Pardonable Lies (Maisie Dobbs Series #3) by Jacqueline Winspear, NOOK Book (eBook) | Barnes & Noble
Pardonable Lies: A Maisie Dobbs Novel

Pardonable Lies: A Maisie Dobbs Novel

4.5 40
by Jacqueline Winspear
     
 

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In the third novel of this bestselling series, London investigator Maisie Dobbs faces grave danger as she returns to the site of her most painful WWI memories to resolve the mystery of a pilot's death.

A deathbed plea from his wife leads Sir Cecil Lawton to seek the aid of Maisie Dobbs, psychologist and investigator. As Maisie soon learns, Agnes Lawton never

Overview

In the third novel of this bestselling series, London investigator Maisie Dobbs faces grave danger as she returns to the site of her most painful WWI memories to resolve the mystery of a pilot's death.

A deathbed plea from his wife leads Sir Cecil Lawton to seek the aid of Maisie Dobbs, psychologist and investigator. As Maisie soon learns, Agnes Lawton never accepted that her aviator son was killed in the Great War, a torment that led her not only to the edge of madness but to the doors of those who practice the dark arts and commune with the spirit world. In accepting the assignment, Maisie finds her spiritual strength tested, as well as her regard for her mentor, Maurice Blanche. The mission also brings her together once again with her college friend Priscilla Evernden, who served in France and who lost three brothers to the war—one of whom, it turns out, had an intriguing connection to the missing Ralph Lawton.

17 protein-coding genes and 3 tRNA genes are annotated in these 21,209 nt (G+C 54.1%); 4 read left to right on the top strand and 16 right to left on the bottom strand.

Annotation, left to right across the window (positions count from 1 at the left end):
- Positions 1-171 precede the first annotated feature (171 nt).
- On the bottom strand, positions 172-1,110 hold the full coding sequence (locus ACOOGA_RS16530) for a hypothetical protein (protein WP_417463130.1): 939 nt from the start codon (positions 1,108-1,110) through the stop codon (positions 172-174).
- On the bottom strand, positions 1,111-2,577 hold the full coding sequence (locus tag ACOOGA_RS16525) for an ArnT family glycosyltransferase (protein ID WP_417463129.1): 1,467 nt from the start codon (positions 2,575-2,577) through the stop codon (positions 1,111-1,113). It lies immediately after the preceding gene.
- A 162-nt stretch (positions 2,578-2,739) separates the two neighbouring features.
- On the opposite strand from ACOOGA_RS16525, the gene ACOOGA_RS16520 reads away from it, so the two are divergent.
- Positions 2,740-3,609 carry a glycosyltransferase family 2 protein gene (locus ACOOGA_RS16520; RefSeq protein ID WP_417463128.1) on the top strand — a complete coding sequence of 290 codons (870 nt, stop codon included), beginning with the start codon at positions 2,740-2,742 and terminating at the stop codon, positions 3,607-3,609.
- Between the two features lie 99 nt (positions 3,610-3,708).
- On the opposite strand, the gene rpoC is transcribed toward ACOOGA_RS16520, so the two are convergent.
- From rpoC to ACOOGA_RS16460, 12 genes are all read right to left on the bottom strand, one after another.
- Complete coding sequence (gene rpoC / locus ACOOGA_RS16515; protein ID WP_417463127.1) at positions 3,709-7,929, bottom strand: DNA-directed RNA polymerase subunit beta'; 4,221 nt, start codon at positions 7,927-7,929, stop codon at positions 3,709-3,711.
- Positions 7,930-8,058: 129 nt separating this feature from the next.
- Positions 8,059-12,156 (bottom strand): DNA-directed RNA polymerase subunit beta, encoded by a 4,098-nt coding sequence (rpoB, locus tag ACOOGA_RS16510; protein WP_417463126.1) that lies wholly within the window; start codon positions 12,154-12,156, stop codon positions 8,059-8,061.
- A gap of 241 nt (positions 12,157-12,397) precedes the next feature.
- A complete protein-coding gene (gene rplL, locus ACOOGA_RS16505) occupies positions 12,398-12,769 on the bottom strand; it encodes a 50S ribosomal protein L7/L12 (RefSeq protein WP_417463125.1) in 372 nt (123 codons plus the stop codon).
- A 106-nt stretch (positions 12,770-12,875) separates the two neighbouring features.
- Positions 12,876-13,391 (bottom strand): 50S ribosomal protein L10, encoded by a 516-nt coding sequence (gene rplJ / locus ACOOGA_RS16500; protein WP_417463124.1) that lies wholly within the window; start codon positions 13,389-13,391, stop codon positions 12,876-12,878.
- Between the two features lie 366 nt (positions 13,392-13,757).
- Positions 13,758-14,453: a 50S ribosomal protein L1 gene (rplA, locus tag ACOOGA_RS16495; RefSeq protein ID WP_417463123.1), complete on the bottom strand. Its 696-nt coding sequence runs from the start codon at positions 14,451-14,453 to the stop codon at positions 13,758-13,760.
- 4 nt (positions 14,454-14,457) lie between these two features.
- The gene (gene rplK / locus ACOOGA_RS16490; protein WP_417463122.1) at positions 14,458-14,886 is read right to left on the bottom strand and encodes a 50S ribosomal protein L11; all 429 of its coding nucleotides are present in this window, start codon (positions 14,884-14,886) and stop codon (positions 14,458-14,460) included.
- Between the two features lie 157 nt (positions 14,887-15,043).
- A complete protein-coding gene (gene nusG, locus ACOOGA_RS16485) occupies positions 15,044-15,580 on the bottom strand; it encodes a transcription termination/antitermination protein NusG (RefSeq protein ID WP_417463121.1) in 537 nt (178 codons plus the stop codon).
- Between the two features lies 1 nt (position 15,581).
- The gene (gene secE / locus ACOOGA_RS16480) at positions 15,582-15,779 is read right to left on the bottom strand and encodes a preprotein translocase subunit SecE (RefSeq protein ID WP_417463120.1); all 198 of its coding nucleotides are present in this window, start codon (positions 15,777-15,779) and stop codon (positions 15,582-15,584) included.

Following on the heels of the triumphant Birds of a Feather, PARDONABLE LIES is the most compelling installment yet in the chronicles of Maisie Dobbs, "a heroine to cherish" (Marilyn Stasio, The New York Times Book Review).

Editorial Reviews

A dying plea spurs Maisie Dobbs's tantalizing investigation. Agnes Lawton never truly believed that her beloved aviator son, Ralph, had died on a World War I battlefield. Now on her deathbed, she implores her knighted husband to find the truth about her offspring's disappearance. For psychologist/detective Dobbs, the case has troubling personal dimensions. Her search not only forces her to grapple with her own painful memories of the Great War; it leads her to doubt the merits of her mentor, Maurice Blanche.